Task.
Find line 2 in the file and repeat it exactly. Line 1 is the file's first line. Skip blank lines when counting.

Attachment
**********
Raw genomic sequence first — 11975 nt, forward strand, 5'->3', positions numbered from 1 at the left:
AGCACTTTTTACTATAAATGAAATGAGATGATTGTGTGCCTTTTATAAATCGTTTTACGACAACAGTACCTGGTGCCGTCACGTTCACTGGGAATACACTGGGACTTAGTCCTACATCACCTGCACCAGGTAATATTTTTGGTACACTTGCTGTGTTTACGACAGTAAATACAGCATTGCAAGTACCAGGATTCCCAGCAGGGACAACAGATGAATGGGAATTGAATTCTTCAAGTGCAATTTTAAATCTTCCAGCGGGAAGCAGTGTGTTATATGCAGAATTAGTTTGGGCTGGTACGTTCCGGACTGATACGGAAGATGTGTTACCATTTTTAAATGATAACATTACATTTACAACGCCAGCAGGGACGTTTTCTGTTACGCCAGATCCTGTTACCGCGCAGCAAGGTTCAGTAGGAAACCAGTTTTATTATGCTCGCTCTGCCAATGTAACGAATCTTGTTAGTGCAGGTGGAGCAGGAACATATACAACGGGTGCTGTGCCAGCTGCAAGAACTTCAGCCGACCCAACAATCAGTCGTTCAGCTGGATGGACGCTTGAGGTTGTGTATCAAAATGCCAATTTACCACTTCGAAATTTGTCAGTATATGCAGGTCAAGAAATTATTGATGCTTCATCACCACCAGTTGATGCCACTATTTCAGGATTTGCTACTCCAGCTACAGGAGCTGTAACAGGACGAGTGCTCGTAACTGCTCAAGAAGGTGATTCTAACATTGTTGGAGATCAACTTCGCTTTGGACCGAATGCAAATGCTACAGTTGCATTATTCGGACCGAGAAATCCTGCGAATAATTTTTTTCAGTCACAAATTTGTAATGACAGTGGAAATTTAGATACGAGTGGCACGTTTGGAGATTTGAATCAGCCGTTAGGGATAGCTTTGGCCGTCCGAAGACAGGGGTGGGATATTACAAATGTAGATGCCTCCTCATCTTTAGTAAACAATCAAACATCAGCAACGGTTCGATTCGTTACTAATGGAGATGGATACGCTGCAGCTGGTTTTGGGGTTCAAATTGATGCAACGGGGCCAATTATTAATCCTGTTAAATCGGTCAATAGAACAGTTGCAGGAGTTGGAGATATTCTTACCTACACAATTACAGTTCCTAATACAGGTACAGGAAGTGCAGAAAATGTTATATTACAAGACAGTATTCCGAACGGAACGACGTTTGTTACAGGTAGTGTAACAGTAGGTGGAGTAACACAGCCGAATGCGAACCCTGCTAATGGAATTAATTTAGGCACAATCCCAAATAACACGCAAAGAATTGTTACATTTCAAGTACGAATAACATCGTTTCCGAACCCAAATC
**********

AGCACTTTTTACTATAAATGAAATGAGATGATTGTGTGCCTTTTATAAATCGTTTTACGACAACAGTACCTGGTGCCGTCACGTTCACTGGGAATACACTGGGACTTAGTCCTACATCACCTGCACCAGGTAATATTTTTGGTACACTTGCTGTGTTTACGACAGTAAATACAGCATTGCAAGTACCAGGATTCCCAGCAGGGACAACAGATGAATGGGAATTGAATTCTTCAAGTGCAATTTTAAATCTTCCAGCGGGAAGCAGTGTGTTATATGCAGAATTAGTTTGGGCTGGTACGTTCCGGACTGATACGGAAGATGTGTTACCATTTTTAAATGATAACATTACATTTACAACGCCAGCAGGGACGTTTTCTGTTACGCCAGATCCTGTTACCGCGCAGCAAGGTTCAGTAGGAAACCAGTTTTATTATGCTCGCTCTGCCAATGTAACGAATCTTGTTAGTGCAGGTGGAGCAGGAACATATACAACGGGTGCTGTGCCAGCTGCAAGAACTTCAGCCGACCCAACAATCAGTCGTTCAGCTGGATGGACGCTTGAGGTTGTGTATCAAAATGCCAATTTACCACTTCGAAATTTGTCAGTATATGCAGGTCAAGAAATTATTGATGCTTCATCACCACCAGTTGATGCCACTATTTCAGGATTTGCTACTCCAGCTACAGGAGCTGTAACAGGACGAGTGCTCGTAACTGCTCAAGAAGGTGATTCTAACATTGTTGGAGATCAACTTCGCTTTGGACCGAATGCAAATGCTACAGTTGCATTATTCGGACCGAGAAATCCTGCGAATAATTTTTTTCAGTCACAAATTTGTAATGACAGTGGAAATTTAGATACGAGTGGCACGTTTGGAGATTTGAATCAGCCGTTAGGGATAGCTTTGGCCGTCCGAAGACAGGGGTGGGATATTACAAATGTAGATGCCTCCTCATCTTTAGTAAACAATCAAACATCAGCAACGGTTCGATTCGTTACTAATGGAGATGGATACGCTGCAGCTGGTTTTGGGGTTCAAATTGATGCAACGGGGCCAATTATTAATCCTGTTAAATCGGTCAATAGAACAGTTGCAGGAGTTGGAGATATTCTTACCTACACAATTACAGTTCCTAATACAGGTACAGGAAGTGCAGAAAATGTTATATTACAAGACAGTATTCCGAACGGAACGACGTTTGTTACAGGTAGTGTAACAGTAGGTGGAGTAACACAGCCGAATGCGAACCCTGCTAATGGAATTAATTTAGGCACAATCCCAAATAACACGCAAAGAATTGTTACATTTCAAGTACGAATAACATCGTTTCCGAACCCAAATC